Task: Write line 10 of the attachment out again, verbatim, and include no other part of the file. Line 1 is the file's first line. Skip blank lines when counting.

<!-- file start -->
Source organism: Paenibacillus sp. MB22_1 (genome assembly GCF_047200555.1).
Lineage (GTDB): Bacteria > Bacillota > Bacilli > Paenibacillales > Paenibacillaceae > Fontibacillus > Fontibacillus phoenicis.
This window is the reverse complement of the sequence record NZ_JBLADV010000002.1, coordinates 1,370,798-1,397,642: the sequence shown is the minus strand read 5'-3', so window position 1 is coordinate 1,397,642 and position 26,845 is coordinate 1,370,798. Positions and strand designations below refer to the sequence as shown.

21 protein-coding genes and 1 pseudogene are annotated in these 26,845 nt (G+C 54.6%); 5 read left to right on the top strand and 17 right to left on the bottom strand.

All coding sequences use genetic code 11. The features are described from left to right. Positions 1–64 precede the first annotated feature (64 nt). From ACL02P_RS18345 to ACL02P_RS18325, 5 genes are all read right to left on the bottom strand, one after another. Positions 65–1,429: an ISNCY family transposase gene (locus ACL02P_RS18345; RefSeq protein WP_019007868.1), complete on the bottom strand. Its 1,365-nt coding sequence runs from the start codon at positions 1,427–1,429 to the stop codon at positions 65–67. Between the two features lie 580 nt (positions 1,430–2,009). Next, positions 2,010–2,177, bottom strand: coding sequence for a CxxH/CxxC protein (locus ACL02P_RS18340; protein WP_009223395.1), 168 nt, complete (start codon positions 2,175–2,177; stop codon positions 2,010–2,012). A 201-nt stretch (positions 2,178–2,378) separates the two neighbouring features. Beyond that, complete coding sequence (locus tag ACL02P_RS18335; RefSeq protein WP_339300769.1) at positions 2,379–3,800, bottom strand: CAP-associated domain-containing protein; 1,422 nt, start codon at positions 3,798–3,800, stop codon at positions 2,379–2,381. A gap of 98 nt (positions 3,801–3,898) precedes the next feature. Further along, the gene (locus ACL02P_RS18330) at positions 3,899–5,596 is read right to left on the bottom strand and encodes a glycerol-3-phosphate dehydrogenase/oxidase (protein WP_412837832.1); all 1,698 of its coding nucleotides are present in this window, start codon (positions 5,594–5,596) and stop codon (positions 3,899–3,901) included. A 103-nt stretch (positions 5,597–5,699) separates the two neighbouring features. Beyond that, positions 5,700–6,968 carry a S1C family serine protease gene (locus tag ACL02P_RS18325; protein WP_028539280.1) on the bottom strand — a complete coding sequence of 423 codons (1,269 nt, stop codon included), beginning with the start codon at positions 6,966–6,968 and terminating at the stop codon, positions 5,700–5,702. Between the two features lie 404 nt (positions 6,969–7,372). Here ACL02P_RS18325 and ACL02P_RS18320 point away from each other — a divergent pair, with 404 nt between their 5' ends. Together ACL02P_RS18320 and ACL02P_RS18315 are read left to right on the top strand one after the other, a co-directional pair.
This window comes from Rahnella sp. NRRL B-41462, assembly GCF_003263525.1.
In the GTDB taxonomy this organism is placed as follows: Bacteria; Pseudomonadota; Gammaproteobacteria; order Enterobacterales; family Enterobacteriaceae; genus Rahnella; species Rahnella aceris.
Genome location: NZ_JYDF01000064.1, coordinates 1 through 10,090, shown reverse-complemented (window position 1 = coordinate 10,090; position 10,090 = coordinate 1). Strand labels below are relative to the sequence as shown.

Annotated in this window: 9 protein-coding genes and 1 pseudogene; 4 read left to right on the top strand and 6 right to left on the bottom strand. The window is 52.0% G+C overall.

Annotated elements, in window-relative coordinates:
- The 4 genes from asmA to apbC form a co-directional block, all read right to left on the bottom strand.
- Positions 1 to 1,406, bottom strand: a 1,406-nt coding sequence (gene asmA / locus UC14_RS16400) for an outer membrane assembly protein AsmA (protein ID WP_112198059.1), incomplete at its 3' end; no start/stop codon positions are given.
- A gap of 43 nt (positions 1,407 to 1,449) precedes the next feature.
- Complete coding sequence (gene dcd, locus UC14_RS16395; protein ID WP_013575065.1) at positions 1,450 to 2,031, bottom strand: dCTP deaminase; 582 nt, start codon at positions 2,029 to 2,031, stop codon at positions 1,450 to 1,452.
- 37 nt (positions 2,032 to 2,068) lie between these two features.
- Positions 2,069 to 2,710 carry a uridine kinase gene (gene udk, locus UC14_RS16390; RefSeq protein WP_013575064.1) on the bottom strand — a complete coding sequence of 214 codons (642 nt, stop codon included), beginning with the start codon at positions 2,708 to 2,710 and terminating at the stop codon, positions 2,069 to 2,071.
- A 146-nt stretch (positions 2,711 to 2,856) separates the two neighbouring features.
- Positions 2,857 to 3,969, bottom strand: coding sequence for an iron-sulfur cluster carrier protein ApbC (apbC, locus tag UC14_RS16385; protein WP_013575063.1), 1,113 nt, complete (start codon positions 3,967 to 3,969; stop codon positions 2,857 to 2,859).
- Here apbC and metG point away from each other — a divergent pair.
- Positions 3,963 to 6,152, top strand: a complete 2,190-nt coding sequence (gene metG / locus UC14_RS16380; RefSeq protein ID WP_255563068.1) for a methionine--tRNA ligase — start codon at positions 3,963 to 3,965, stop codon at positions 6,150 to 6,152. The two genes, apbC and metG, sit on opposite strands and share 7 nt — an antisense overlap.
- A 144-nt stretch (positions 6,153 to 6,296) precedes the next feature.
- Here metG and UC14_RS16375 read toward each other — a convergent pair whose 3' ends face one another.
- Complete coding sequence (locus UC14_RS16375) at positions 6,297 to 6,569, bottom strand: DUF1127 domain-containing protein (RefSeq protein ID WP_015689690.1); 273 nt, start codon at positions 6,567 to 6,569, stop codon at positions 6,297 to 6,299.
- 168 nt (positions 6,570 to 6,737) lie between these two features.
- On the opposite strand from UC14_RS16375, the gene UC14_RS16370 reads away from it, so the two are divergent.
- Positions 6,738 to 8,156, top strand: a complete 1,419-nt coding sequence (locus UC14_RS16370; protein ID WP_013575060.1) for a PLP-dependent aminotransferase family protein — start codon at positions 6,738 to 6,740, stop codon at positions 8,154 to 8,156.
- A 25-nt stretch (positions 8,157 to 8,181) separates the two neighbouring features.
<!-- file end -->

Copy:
Annotated elements, in window-relative coordinates: